Oh, Christmas Tree

On Thanksgiving, I asked my husband if he had any preferences for when I put up the Christmas tree. He said “No.”

On Black Friday, late in the afternoon, a brought the Christmas tree and the tree skirt up from the basement. My husband told me “You are suppose to do that while I am at work.” I think he just wanted me to cook supper and watch TV with him.

This is how my tree looked on Friday.

On Saturday, I added decorations.

My husband told me “You can put up the tree. It looks like you really want to.” I told him “No, I will put it up on Tuesday when I bake cookies.”

Sunday, I added lights to the tree.

Husband shakes head.

Monday, I put an angel on top of the tree.

Husband roll eyes.

I did get a letter from Santa.

Tuesday, I took the tree out of the box.

Husband comes home at lunch and asks what I did with the nicely decorated tree box.

Husband gets a look from me.

Here’s the decorated tree. Can a tree have too many ornaments?

I have come to realize, if I just left the tree in the box, I wont have to wrap presents because all the Amazon boxes would have match the tree.

The Bead Tree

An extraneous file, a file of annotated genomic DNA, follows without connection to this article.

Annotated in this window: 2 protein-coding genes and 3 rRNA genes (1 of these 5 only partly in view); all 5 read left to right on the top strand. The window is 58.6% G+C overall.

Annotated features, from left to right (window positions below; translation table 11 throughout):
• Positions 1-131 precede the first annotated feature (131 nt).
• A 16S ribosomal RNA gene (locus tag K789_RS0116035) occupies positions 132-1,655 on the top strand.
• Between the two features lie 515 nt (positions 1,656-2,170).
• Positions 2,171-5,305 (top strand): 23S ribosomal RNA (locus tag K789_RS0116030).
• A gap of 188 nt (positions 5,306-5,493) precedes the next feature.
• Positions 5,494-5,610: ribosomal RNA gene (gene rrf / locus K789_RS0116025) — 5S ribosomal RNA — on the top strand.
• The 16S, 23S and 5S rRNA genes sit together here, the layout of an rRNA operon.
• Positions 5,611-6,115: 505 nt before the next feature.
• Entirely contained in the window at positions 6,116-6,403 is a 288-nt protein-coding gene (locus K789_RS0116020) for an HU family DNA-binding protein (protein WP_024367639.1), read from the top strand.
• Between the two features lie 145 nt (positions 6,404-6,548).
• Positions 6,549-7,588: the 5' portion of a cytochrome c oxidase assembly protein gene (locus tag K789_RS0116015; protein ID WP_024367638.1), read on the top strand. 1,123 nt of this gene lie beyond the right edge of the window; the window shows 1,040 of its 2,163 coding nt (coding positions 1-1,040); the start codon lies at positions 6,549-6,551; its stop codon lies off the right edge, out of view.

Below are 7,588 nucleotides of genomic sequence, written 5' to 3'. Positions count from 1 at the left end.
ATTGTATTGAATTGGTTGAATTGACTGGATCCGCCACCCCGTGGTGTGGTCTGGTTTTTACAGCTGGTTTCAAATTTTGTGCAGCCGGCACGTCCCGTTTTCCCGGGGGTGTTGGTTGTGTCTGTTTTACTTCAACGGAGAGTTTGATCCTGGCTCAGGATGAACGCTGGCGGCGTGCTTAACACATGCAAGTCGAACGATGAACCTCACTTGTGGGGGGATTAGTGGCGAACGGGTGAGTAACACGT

This tree at the Hasting Museum, which they hid down in the “basement” had the most interesting ornaments of any of the other trees.  The ornaments were either decorated or made from beads.

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I do not need another craft, especially one that requires handling tiny beads and thin wires.  The Midwest Beaders should be proud of their beautiful work.

The Carpenters Tree

I do not know the official name of this tree at the Stuhr Museum, but I am calling it the Carpenters Tree.  It gets a special mention because of the uniqueness of the decorations.

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At first, all you really see is Home Deport cards.  If you look closers, you will see ornaments made from nails and screws.

 

Also, on the tree is wood panels each paint with a different design.